NPR logo
Want To Read Others' Thoughts? Try Reading Literary Fiction
  • Download
  • <iframe src="" width="100%" height="290" frameborder="0" scrolling="no" title="NPR embedded audio player">
  • Transcript
Want To Read Others' Thoughts? Try Reading Literary Fiction

NPR Health News Briefs

Want To Read Others' Thoughts? Try Reading Literary Fiction
  • Download
  • <iframe src="" width="100%" height="290" frameborder="0" scrolling="no" title="NPR embedded audio player">
  • Transcript


From NPR News, this is ALL THINGS CONSIDERED. I'm Melissa Block.


And I'm Audie Cornish. Let's say you're in the mood for a good story. You could reach for a best-selling page-turner, maybe a crime novel or a popular romance, or you could go more highbrow, like a literary novel, the kind of fiction that might win the National Book Award.

A new study suggests that the kind of fiction you read could affect how well you can later read people in real life. NPR's Nell Greenfieldboyce reports that so-called literary fiction may boost your ability to understand the thoughts and feelings of others.

NELL GREENFIELDBOYCE, BYLINE: The scientists who did this study admit that the line between literary fiction and popular fiction is blurry, but they do see differences. Emanuele Castano is a professor of psychology at The New School for Social Research in New York. He says in popular fiction, the characters aren't that complex.

EMANUELE CASTANO: Characters in popular fiction tend to be, you know, stereotypes and as expected. You know, you open a book of what we call popular fiction, and you know from the get-go who is going to be the good guy and the bad guy.

GREENFIELDBOYCE: What draws the reader in is the plot. He says in literary fiction, the focus is on the characters' inner lives. The characters are complicated and a little cryptic. The reader has to infer what they're thinking and feeling.

CASTANO: This is really the very same processes that we engage in when we're trying to guess other people's feeling and thoughts and emotions and to read their mind in everyday life.

GREENFIELDBOYCE: So, Castano and his colleague David Kidd decided to see if reading literary fiction might make people better at that kind of guessing. In a series of experiments, volunteers were randomly given excerpts from literary fiction, popular fiction and nonfiction. For example, a person might have read the first 10 pages or so from a popular Danielle Steele novel called "The Sins of the Mother." Here's a bit of the audio book version.


UNIDENTIFIED WOMAN: Although she wielded enormous power and her eyes were sharp, there was something gentle about her face. She was a woman everyone took seriously, yet she was quick to laugh.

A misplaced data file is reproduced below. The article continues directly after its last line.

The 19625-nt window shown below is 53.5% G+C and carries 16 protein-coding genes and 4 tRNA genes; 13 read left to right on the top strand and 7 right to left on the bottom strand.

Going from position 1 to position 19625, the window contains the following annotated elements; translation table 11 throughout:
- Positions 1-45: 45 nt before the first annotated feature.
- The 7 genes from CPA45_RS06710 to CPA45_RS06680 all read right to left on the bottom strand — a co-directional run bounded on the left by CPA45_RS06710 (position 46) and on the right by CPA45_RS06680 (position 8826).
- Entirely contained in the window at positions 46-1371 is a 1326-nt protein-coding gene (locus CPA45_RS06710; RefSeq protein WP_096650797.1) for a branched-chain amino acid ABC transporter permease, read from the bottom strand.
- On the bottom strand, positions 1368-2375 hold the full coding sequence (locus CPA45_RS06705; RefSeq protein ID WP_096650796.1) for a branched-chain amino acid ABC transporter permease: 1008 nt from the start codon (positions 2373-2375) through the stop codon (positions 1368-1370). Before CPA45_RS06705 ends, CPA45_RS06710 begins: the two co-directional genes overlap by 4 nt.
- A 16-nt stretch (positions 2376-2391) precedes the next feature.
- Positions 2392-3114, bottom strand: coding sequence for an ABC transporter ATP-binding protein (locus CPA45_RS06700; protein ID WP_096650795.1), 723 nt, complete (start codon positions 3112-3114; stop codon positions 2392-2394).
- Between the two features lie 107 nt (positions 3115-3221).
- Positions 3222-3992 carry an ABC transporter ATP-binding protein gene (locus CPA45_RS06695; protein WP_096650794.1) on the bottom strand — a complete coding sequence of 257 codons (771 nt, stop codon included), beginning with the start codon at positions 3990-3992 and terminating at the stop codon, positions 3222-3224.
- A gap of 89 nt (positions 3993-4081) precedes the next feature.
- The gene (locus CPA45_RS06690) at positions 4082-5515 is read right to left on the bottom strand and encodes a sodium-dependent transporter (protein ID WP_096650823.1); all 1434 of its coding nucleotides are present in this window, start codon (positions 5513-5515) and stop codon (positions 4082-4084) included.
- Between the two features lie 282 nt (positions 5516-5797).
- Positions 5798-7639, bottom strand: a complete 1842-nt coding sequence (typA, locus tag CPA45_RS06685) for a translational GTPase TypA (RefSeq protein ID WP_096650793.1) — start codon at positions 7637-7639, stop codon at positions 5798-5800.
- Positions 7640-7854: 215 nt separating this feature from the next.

GREENFIELDBOYCE: Or maybe they got the first pages of a more literary work.


UNIDENTIFIED MAN: My father licked these dry lips and cast about, searching for the smell of food perhaps, the sound of pots or the clinking of glasses or footsteps.

GREENFIELDBOYCE: That's from "The Round House" by Louise Erdrich. Some of the volunteers were assigned to read nothing. Then, everyone had to take tests that measured how well they perceived people's inner states. For example, one test called "Reading the Mind in the Eyes" asked people to look at black-and-white photographs of actors' eyes and decide what emotion was being expressed.

The group that had just read a short bit of literary fiction did significantly better on these tests of mindreading, while the popular fiction group did no better than people who weren't given anything to read. Castano says popular fiction probably does a lot of good things for you. He likes a good page-turner himself.

CASTANO: But it's unlikely that it's going to train you to read other people's mind, whereas literary fiction, because of, you know, its very characteristics, requires that from the reader.

GREENFIELDBOYCE: The study is published in the journal Science, and it impressed Raymond Mar. He's a psychology researcher at York University in Toronto who has investigated the link between fiction and empathy.

RAYMOND MAR: What I think is really exciting about this study is it demonstrates for the first time short-term causal effects of exposure to fiction and its benefits, in comparison to not reading at all or reading other types of genre.

GREENFIELDBOYCE: Mar says there used to be this stereotype that reading was a solitary, sort of antisocial activity.

MAR: I think what was ignored is that they were entering an imagined social environment. So there's a lot of parallels between imagining oneself in a world of fiction, full of characters, different personalities and different goals, and, you know, actually interacting in the real world.

GREENFIELDBOYCE: He says so many people spend so much time reading that its social effects really need to be understood scientifically. Nell Greenfieldboyce, NPR News.

Copyright © 2013 NPR. All rights reserved. Visit our website terms of use and permissions pages at for further information.

NPR transcripts are created on a rush deadline by Verb8tm, Inc., an NPR contractor, and produced using a proprietary transcription process developed with NPR. This text may not be in its final form and may be updated or revised in the future. Accuracy and availability may vary. The authoritative record of NPR’s programming is the audio record.



Please keep your community civil. All comments must follow the Community rules and terms of use, and will be moderated prior to posting. NPR reserves the right to use the comments we receive, in whole or in part, and to use the commenter's name and location, in any medium. See also the Terms of Use, Privacy Policy and Community FAQ.